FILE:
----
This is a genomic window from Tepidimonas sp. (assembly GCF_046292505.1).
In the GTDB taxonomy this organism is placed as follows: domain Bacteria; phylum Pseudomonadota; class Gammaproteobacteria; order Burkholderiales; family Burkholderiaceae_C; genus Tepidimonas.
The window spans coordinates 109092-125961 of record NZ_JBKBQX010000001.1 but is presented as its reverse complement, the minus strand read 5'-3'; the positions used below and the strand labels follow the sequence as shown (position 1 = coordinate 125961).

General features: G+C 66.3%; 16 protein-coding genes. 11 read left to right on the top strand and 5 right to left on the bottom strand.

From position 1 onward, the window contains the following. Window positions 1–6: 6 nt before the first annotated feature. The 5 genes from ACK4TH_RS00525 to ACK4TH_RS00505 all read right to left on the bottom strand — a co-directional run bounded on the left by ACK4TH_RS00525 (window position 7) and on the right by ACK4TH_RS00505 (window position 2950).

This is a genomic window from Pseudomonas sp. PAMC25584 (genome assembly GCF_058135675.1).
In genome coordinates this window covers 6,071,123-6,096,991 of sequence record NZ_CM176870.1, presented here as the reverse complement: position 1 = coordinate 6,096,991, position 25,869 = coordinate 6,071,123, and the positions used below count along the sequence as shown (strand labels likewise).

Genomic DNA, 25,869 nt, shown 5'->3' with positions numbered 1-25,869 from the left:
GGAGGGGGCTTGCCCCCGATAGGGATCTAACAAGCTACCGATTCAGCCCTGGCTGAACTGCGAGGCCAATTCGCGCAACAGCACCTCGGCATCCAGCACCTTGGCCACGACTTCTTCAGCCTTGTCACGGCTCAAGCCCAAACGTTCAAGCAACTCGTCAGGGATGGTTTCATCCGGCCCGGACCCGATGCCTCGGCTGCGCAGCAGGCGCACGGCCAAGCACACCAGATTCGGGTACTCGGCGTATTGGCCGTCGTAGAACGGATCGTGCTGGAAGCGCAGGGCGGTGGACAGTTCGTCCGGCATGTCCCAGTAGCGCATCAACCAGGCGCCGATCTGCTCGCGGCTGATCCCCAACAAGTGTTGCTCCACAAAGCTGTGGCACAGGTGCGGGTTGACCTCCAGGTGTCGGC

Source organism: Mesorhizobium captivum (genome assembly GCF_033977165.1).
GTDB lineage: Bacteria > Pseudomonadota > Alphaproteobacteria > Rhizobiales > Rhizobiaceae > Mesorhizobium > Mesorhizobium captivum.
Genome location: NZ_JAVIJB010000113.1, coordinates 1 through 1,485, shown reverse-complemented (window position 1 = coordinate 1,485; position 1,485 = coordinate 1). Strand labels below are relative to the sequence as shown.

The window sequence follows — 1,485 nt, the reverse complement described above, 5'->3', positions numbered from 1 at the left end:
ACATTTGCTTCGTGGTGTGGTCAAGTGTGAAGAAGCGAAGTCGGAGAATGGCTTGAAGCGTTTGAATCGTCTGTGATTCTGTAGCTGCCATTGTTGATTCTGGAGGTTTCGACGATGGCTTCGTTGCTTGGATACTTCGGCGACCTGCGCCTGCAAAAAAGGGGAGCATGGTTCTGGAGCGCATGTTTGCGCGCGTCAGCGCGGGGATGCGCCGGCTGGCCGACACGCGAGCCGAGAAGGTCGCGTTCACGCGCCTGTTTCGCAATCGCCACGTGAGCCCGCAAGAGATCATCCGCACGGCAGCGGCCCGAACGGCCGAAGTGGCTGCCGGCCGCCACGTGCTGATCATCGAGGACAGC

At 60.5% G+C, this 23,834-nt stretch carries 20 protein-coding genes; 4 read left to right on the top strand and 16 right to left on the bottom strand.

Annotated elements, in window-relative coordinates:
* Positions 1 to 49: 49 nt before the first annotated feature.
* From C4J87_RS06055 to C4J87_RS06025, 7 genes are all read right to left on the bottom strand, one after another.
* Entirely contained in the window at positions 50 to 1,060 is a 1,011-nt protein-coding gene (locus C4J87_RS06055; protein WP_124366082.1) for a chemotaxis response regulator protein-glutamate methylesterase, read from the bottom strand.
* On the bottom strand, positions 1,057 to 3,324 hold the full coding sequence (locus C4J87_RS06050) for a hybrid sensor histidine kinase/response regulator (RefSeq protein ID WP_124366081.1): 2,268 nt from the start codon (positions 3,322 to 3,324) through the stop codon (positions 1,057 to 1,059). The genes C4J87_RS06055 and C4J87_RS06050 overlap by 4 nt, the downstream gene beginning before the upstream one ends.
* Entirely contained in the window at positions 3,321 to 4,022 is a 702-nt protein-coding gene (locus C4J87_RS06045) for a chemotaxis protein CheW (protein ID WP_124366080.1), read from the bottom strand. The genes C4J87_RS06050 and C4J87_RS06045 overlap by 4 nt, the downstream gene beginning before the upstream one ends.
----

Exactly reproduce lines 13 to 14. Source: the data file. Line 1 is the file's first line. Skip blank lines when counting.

The window sequence follows — 1,485 nt, the reverse complement described above, 5'->3', positions numbered from 1 at the left end:
ACATTTGCTTCGTGGTGTGGTCAAGTGTGAAGAAGCGAAGTCGGAGAATGGCTTGAAGCGTTTGAATCGTCTGTGATTCTGTAGCTGCCATTGTTGATTCTGGAGGTTTCGACGATGGCTTCGTTGCTTGGATACTTCGGCGACCTGCGCCTGCAAAAAAGGGGAGCATGGTTCTGGAGCGCATGTTTGCGCGCGTCAGCGCGGGGATGCGCCGGCTGGCCGACACGCGAGCCGAGAAGGTCGCGTTCACGCGCCTGTTTCGCAATCGCCACGTGAGCCCGCAAGAGATCATCCGCACGGCAGCGGCCCGAACGGCCGAAGTGGCTGCCGGCCGCCACGTGCTGATCATCGAGGACAGC